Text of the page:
“This enables real-time monitoring and efficiency at the construction and operational phases. It’s remarkable to see what can be achieved with the data generated. People can get excited about digital twinning in terms of clash avoidance and so on. But when you get into the real-time space, you have an extraordinary level of control over what is being done and used.
“The efficiencies offered by technology will be important in addressing future needs.”
Public works procurement
“Ireland’s rapid growth in population is pretty unique in Europe. That requires modernisation of health, education, and housing estates,” Alasdair Henderson continues. “There is a need to understand how land use needs to change. These are social and societal issues. It’s not just about the need to build more houses. We need to look ahead to the next three years and plan now. That means working with contractors and designers to get around the challenges and get a common view of the best project outcomes.”
He believes that will require a change of approach for the industry and its clients.
“Construction has been a transactional industry in the past,” he notes. “A longer-term, more relationship-based procurement model is required. Such a model would lead to the best outcomes.”
He points to research into global construction project outcomes carried out by a Danish academic in 2022 to underline his point. “The proportion of projects delivered on time is 50%. And the proportion delivered on time and on budget is just 20%. The proportion that also delivers the desired outcomes is an extraordinarily low number. That is no great advert for the current system.”
Reforming the approach to public works procurement will be crucially important to the achievement of Climate Action Plan targets as well as the National Development Plan.
“We need to achieve a 7% reduction in CO2 emissions year on year, and we need to challenge ourselves with new things to achieve that. It requires innovation, and the Public Works Contract doesn’t help. We need to find a way to allocate risk appropriately.”
He laments the continued existence of lump-sum single-stage contracting in Ireland. “That needs to change. It doesn’t deliver good outcomes. We have seen business failures as a result of the price agreed in contracts. Any company that has endured the pain of recovering a project from a failed contractor or supplier will tell you that the risk doesn’t go away when the contract is signed. We must get up to speed on risk sharing in Ireland and work together to minimise the impact when risk materialises.”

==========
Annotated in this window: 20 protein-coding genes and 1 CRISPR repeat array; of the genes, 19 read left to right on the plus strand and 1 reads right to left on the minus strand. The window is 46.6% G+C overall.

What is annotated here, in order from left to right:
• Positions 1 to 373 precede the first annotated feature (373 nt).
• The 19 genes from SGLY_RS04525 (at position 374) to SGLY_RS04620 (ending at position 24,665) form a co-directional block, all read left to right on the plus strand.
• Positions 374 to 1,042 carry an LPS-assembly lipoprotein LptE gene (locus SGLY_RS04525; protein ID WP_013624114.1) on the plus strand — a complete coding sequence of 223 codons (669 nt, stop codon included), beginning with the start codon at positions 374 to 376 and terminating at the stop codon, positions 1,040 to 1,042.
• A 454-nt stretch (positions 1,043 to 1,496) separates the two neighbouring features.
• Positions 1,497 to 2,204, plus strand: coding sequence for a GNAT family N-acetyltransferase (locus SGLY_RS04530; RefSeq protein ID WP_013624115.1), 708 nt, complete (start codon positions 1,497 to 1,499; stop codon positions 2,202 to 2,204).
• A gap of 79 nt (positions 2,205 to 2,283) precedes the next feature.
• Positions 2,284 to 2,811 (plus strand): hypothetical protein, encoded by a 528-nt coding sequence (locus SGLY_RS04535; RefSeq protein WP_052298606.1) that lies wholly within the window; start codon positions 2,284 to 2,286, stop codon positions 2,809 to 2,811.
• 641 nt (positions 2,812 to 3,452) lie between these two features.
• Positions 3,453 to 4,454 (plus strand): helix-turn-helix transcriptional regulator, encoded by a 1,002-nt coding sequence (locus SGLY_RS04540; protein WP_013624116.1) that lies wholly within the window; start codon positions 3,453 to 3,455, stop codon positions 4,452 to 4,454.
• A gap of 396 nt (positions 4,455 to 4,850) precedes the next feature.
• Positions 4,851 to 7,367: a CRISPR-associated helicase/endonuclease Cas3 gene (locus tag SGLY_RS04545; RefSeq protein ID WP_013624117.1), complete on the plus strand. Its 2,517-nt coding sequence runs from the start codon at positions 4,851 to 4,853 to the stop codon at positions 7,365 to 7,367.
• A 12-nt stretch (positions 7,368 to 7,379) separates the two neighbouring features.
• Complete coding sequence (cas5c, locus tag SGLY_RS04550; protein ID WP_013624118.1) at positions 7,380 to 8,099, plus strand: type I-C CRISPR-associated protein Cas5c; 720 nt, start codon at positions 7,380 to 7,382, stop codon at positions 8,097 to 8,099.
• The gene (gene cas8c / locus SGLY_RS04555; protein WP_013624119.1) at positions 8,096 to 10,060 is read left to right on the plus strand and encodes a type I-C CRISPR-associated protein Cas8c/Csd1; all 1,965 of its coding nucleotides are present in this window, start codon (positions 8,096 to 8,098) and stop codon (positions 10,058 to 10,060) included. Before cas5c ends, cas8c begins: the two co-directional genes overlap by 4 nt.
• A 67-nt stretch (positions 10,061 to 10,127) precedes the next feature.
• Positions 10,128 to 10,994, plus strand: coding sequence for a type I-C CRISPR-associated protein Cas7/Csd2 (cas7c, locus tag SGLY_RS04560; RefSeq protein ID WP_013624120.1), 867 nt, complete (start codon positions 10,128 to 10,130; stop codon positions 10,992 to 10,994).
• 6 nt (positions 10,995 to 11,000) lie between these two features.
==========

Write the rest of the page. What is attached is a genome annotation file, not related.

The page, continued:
He brings a Bent Flyvbjerg approach to the subject. Bent Flyvberg is the Danish economist who has spent decades studying megaprojects. “We need to think slowly and act fast to achieve the best outcomes. The industry has embedded a working practice of thinking fast and getting onto site quickly. Then they repent at leisure. In a two-stage process, the client and the contractors and designers work together on deciding what the best outcome should be and, having taken time to do that, move on to delivery. We also need to shift from a fixation on the lowest tender prices. Very often, you find you pay the same, if not more than you do in a two-stage process. The two-stage process offers greater predictability of outcome and cost control.”
The collaborative effort isn’t limited to the main contractor. “Work with the supply chain is also important. They have skills to add to our capability; they are not just capacity adders. We are fortunate to have such a strong supply chain in Ireland.”
Closing the skills gap
Talent is another problematic area.
“The employment market is really hot in Ireland at the moment, and there isn’t a pool of people to take on,” he notes. “It takes four to five years to come in and become proficient. We invest in our people to grow our own talent. We are also seeking to find new routes for people to enter the industry. We are trying to find non-traditional routes. We can teach construction skills to people who have done any STEM subjects. Apprenticeships are really important as well. There is no one route into construction. There are many, many routes. There are so many different roles in a business like ours. Technical, administration, finance, everything a normal company needs. We are not a projects business, we are a business that does projects, and we need a wide range of skills.”
The skills shortages can also be mitigated by modern methods of construction, he believes. “Offsite construction has a role to play. We have our Modular Homes Ireland facility in Cavan, and the quality and productivity in a factory are always better than on site. It may not be cheaper, but it is always quicker. It reduces unknown costs and can be applied to any type of building, not just housing.”
It requires changes to the way projects get delivered. He explains that factories deliver products at a regular pace, and sites need to be organised to accept their output at that rate. “That turns a site into a much more predictable environment. It makes processes more repeatable and enables the use of scarce skills in a more valuable way.”
It doesn’t replace those skills completely, of course. “It is still a very strong people industry. The best of what we see is delivered by highly capable and skilled people who are really proud of what they do.”
Looking ahead, while inflation is moderating, it is still presenting problems for the industry.
“BAM is a global business,” he points out. “We are able to use our global supply chain reach to mitigate the impact of inflation. There have been availability issues, of course, but we have the scale to buy in quantities beneficial to suppliers and ourselves and get materials when others can’t.”
For the longer term, he believes the focus must remain on sustainability. “We must make real progress on that. We have seen during Covid-19 how a nationally coordinated response delivered positive outcomes. Climate change is such a crisis that it needs to be dealt with in the same way. We need to shift from a confrontational way of working to a collaborative model. We have a very important 50 years ahead of us, and we all need to play our role in delivering the solutions society requires,” Alasdair Henderson concludes.